Carlotta Walls LaNier made history as the youngest member of the Little Rock Nine, the nine African-American students who desegregated Central High School in Little Rock (Pulaski County) in 1957. The oldest of three daughters, Carlotta Walls was born on December 18, 1942, in Little Rock to Juanita and Cartelyou Walls. Her father was a brick mason and a World War II veteran, and her mother was a secretary in the Office of Public Housing. Inspired by Rosa Parks, whose refusal to give up her bus seat to a white passenger sparked the 1955 Montgomery, Alabama, bus boycott, as well as the desire to get the best education available, Walls enrolled in Central High School as a sophomore. Some white …

Little Rock Nine

The Little Rock Nine were the nine African-American students involved in the desegregation of Little Rock Central High School. Their entrance into the school in 1957 sparked a nationwide crisis when Arkansas governor Orval Faubus, in defiance of a federal court order, called out the Arkansas National Guard to prevent the Nine from entering. President Dwight D. Eisenhower responded by federalizing the National Guard and sending in units of the U.S. Army’s 101st Airborne Division to escort the Nine into the school on September 25, 1957. The military presence remained for the duration of the school year. Before transferring to Central, the Nine attended segregated schools for black students in Little Rock (Pulaski County). Carlotta Walls, Jefferson Thomas, and Gloria …

Lost Cause Myth of the Confederacy

The Lost Cause myth consists of a set of ideas about the history of the South that developed following the American Civil War. These beliefs, which are largely considered by historians to be false, were advanced by contemporary Southerners as the so-called true story of the nature of the antebellum South, the reasons for Southern secession, and the character of the South’s people during the course of the war. The story comprised a defense of the South’s “peculiar institution” (slavery), secession, and the war. In Arkansas, the Lost Cause narrative developed with the emergence of various Confederate heritage organizations after the 1890s. These organizations worked to ensure that their interpretation was integrated into the accepted history of the state and …

Lost Year

“The Lost Year” refers to the 1958–59 school year in Little Rock (Pulaski County), when all the city’s high schools were closed in an effort to block desegregation. One year after Governor Faubus used state troops to thwart federal court mandates for desegregation by the Little Rock Nine at Central High School, in September 1958, he invoked newly passed state laws to forestall further desegregation and closed Little Rock’s four high schools: Central High, Hall High, Little Rock Technical High (a white school), and Horace Mann (a black school). A total of 3,665 students, both black and white, were denied a free public education for an entire year which, increased racial tensions and further divided the community into opposing camps. …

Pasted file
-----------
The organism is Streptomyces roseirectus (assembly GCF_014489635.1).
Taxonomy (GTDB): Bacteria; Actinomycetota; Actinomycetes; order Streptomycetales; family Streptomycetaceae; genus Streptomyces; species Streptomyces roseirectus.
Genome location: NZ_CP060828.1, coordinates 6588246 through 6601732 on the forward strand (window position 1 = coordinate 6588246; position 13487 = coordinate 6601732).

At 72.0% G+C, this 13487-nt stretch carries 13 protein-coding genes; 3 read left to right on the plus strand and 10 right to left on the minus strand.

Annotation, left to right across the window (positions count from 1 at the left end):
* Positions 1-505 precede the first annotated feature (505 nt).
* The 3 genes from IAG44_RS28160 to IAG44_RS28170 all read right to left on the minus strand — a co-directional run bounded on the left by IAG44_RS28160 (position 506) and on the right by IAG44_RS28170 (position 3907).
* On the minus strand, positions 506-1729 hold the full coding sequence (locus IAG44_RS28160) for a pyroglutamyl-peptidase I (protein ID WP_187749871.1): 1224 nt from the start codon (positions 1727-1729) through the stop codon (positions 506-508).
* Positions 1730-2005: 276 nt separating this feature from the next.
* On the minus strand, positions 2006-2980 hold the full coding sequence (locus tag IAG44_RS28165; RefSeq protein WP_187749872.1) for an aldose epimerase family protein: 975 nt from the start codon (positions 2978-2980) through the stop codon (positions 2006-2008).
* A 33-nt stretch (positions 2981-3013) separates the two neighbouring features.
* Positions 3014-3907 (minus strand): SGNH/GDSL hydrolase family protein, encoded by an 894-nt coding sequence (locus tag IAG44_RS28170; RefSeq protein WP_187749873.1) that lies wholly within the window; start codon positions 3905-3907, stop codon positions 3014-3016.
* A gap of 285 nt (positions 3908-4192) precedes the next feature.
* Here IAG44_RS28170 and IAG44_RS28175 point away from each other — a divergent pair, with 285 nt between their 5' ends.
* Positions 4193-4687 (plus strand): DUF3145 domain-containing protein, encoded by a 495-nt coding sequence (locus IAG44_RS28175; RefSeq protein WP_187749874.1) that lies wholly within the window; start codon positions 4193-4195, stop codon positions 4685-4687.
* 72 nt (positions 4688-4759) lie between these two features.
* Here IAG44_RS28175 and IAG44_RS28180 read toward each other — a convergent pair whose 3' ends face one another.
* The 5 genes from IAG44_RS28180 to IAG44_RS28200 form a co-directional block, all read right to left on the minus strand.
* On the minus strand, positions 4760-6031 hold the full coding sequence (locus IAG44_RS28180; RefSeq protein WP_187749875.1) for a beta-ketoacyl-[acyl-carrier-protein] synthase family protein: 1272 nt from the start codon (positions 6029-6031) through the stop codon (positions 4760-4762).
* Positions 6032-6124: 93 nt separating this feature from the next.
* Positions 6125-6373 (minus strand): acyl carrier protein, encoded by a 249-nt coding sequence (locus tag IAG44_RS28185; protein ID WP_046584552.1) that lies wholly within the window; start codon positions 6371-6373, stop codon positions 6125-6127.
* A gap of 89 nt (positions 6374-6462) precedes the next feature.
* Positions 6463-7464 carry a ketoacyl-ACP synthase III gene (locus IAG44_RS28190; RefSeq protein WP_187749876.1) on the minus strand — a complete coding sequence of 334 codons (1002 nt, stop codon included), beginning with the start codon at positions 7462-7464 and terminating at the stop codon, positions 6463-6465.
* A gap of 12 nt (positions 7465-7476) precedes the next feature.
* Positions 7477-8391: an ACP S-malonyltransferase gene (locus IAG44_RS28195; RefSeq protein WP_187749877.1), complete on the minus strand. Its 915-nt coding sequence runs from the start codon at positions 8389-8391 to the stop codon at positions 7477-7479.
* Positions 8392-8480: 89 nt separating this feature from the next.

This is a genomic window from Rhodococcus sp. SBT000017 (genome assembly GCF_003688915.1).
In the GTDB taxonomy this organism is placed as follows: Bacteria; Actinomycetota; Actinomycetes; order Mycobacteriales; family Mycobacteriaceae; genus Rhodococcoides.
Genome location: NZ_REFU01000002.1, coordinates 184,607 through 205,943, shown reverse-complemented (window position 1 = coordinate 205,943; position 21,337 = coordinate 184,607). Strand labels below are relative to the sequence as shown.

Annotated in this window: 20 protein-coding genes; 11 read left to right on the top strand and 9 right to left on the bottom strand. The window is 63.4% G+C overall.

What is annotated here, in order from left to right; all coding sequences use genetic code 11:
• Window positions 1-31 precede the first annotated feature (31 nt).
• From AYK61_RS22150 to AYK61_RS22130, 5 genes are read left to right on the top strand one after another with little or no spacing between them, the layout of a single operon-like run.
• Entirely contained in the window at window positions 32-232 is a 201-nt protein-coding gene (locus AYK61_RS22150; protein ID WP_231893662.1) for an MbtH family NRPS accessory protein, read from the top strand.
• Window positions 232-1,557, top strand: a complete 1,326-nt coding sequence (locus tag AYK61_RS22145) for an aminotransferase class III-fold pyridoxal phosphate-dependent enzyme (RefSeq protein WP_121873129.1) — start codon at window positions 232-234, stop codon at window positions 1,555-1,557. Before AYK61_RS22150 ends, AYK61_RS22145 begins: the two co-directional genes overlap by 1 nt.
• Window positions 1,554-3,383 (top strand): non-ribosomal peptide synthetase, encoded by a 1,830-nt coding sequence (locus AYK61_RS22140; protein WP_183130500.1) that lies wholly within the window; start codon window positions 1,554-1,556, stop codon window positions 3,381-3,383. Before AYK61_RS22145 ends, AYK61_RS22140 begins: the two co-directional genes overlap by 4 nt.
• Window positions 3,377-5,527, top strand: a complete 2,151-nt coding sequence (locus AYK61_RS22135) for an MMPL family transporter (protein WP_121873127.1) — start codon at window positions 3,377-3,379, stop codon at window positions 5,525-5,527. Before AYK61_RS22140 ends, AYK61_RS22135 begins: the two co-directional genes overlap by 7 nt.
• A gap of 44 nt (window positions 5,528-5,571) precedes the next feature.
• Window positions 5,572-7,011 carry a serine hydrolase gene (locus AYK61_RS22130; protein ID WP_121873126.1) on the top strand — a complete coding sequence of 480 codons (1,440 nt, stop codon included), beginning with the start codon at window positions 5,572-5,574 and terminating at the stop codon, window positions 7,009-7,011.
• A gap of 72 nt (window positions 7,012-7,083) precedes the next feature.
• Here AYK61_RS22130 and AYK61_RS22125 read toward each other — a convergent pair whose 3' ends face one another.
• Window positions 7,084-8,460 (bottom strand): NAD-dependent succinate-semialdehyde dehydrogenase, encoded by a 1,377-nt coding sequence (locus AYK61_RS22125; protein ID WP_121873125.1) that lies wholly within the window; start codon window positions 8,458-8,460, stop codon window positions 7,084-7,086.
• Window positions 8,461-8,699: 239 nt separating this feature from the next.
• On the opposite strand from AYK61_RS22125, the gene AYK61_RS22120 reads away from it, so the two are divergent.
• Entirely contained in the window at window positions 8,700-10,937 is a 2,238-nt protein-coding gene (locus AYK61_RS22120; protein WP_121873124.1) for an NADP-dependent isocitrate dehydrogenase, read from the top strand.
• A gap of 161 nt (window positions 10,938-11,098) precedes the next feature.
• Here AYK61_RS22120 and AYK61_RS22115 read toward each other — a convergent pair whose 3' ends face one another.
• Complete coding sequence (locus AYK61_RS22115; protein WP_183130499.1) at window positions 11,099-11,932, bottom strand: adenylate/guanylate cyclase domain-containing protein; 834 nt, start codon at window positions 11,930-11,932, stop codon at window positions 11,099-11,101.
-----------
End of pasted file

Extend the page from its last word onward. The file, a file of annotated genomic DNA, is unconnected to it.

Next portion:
McLean v. Arkansas Board of Education

The 1981–82 federal court case McLean v. Arkansas Board of Education constituted a challenge to the state’s Act 590, which mandated the equal treatment of creation science in classrooms where evolution was taught. On January 5, 1982, U.S. District Court Judge William R. Overton ruled Act 590 unconstitutional in light of the establishment clause of the First Amendment. His determination that creationism constituted a religious doctrine rather than a scientific theory had a profound impact on the nation, the ramifications of which are still being felt today. The draft of the model act which eventually became Act 590 originated in an Anderson, South Carolina, organization called Citizens for Fairness in Education. Its founder, Paul Ellwanger, working from a model prepared …

Mercer, Christopher Columbus, Jr.

Christopher Columbus Mercer Jr. was an advisor to Daisy Bates during the 1957 desegregation of Little Rock Central High School. As field secretary for the National Association for the Advancement of Colored People (NAACP), his legal background helped Bates understand and respond to the flood of litigation against the NAACP. Christopher Mercer was born Castor Mercer Jr. on March 27, 1924, in Pine Bluff (Jefferson County), to Castor C. and Tarvell Linda Mercer; his mother soon changed his name. His father worked as a mechanic for the St. Louis Southwestern (Cotton Belt) Railroad. His mother owned a dry-cleaning business. He has one brother and one half-brother. Mercer received his AB in social services from Arkansas Agricultural, Mechanical & Normal College …

Morrilton School District No. 32 et al. v. United States of America